Show-Stoppers

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20 June 2014 18:04 WIB

Indonesian Broadcasting Commission (KPI). TEMPO/Dasril Roszandi

TEMPO.CO, Jakarta - The recommendation from the Indonesian Broadcasting Commission (KPI) to revoke the permits of two television stations that have become 'spokesmen' for presidential and vice-presidential candidates deserves support. Unfortunately this recommendation has run up against the brick wall of the Communications and Information Ministry.

Frequency bands are public property, and are limited in number. Anyone can publish a newspaper and distribute it wherever they want to, but they cannot simply broadcast television or radio signals because the frequencies used are determined by the 'lessor' according to the law. The KPI regularly carries out evaluations to determine whether to extend or revoke licenses. The yardstick used is compliance with regulations.

One such regulation is set out in the Broadcasting Law. Article 36, point 4 of Law No. 32/2002 states that broadcast content must preserve neutrality and cannot prioritize the interest of particular groups.

TV One and MetroTV, the two stations called for to have their licenses revoked, are clearly in breach of this regulation. TV One has become a mouthpiece for the Prabowo-Hatta Rajasa ticket, while MetroTV has become the voice of the Joko Widodo-Jusuf Kalla partnership. The bias of these two stations has gone too far. It is not educational and has become part of the black and negative campaigning that attacks opponents. These two television stations have come to look like propaganda machines for the candidates they are defending, which is against the law.

This partiality of private stations actually began during the legislative election campaign. The 'color; of the television stations followed the direction of the station's 'owners'. The KPI reprimanded five stations, namely TV One, 'owned' by Aburizal Bakrie who trumpeted the virtues of the Golkar Party, MetroTV with its 'boss' Surya Paloh became an instrument of the NasDem Party and three stations (MNC, RCTI, and Global), the 'property' of Hary Tanoe that became a broadcaster for the Hanura Party. The Press Council also issued reprimands because owners of broadcasting licenses must follow the journalism code of ethics as laid down by law.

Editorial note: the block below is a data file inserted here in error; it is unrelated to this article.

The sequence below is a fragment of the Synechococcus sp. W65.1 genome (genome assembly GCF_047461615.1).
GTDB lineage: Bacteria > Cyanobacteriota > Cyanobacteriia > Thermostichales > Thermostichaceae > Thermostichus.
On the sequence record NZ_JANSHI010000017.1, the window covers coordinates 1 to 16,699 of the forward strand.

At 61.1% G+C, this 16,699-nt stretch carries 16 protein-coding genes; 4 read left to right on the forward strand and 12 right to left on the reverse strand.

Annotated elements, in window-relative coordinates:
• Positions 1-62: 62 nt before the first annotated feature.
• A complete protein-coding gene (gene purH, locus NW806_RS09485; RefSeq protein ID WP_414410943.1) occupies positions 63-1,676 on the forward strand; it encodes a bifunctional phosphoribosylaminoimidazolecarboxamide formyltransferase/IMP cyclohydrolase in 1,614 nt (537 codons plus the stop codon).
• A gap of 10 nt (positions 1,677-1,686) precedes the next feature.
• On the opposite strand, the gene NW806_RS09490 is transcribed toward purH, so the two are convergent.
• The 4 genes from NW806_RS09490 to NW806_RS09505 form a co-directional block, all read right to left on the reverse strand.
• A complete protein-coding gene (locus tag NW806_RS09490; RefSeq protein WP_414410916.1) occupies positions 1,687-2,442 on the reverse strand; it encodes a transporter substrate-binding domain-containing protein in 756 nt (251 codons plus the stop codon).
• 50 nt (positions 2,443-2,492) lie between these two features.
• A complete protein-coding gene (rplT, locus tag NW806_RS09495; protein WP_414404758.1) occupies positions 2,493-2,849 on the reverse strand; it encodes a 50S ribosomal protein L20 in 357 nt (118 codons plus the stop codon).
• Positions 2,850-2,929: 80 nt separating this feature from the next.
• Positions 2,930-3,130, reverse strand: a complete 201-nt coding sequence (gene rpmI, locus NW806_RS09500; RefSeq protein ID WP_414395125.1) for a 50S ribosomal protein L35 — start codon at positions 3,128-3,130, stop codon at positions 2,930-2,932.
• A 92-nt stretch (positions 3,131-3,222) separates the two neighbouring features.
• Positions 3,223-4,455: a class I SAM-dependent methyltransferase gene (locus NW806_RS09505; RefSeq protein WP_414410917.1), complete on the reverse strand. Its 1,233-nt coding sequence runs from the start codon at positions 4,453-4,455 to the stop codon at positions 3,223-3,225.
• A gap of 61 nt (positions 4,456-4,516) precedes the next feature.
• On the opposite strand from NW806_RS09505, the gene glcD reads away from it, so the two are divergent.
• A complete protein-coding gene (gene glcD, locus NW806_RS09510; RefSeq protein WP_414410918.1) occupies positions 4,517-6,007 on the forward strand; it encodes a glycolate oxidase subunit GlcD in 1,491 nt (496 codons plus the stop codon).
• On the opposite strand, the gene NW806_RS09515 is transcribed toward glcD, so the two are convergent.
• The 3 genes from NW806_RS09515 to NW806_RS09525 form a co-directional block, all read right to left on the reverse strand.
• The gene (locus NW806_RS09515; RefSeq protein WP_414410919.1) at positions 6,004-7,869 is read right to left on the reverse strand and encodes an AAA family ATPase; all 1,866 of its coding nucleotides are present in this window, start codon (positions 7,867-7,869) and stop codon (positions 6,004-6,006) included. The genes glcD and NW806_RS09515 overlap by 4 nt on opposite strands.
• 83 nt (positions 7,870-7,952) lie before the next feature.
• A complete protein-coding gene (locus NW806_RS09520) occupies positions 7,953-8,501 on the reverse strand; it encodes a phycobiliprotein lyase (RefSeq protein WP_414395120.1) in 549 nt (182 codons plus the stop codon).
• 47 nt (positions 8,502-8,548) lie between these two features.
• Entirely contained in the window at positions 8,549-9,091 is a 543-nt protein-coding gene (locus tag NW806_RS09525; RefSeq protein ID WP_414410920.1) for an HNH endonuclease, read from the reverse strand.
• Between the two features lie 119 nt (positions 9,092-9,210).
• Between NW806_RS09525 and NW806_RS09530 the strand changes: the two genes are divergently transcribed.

Unfortunately all these reprimands were seen as nothing more than empty words. And during this presidential campaign, the infractions have crossed the line. TV One now resembles a vehicle for the Prabowo-Hatta Rajasa ticket because the Golkar Party is part of their coalition. MetroTV seems to have turned into an organ for Joko Widodo and Jusuf Kalla because the NasDem Party has sided with them. The intense competition and the bias of the respective stations has gone too far. The people, as owners of the frequency bands, are no longer receiving balanced and neutral information.

The KPI was right to make its recommendation to the Communications Ministry, the state organization holding the right to issue broadcasting permits. According to the law, the KPI recommendation should be seen as an evaluation because the job of the KPI is one of oversight.

The state should immediately step in and carry out an investigation. If there have been serious transgressions, in the interest of public interest to obtain information that is accurate, and not simply aired in support of a particular group, the Communications Ministry should not be afraid to revoke broadcasting permits. Then the frequency bands that have been returned to the public could be 'auctioned off'. There's bound to be many takers. The selection could be tighter and fairer, with no more decisions being made on the basis of closeness to the ruling elite, like the 'collusion' during the New Order era. 

Most importantly, the licenses must not fall into the hands of businessmen who are also politicians. (*)



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